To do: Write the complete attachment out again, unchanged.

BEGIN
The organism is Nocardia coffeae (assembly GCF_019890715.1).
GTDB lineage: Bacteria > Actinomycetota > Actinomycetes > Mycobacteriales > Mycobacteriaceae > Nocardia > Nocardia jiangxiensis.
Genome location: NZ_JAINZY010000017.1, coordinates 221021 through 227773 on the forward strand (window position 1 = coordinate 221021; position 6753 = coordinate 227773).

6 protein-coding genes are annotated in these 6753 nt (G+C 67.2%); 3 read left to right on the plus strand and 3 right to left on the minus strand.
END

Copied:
The organism is Nocardia coffeae (assembly GCF_019890715.1).
GTDB lineage: Bacteria > Actinomycetota > Actinomycetes > Mycobacteriales > Mycobacteriaceae > Nocardia > Nocardia jiangxiensis.
Genome location: NZ_JAINZY010000017.1, coordinates 221021 through 227773 on the forward strand (window position 1 = coordinate 221021; position 6753 = coordinate 227773).

6 protein-coding genes are annotated in these 6753 nt (G+C 67.2%); 3 read left to right on the plus strand and 3 right to left on the minus strand.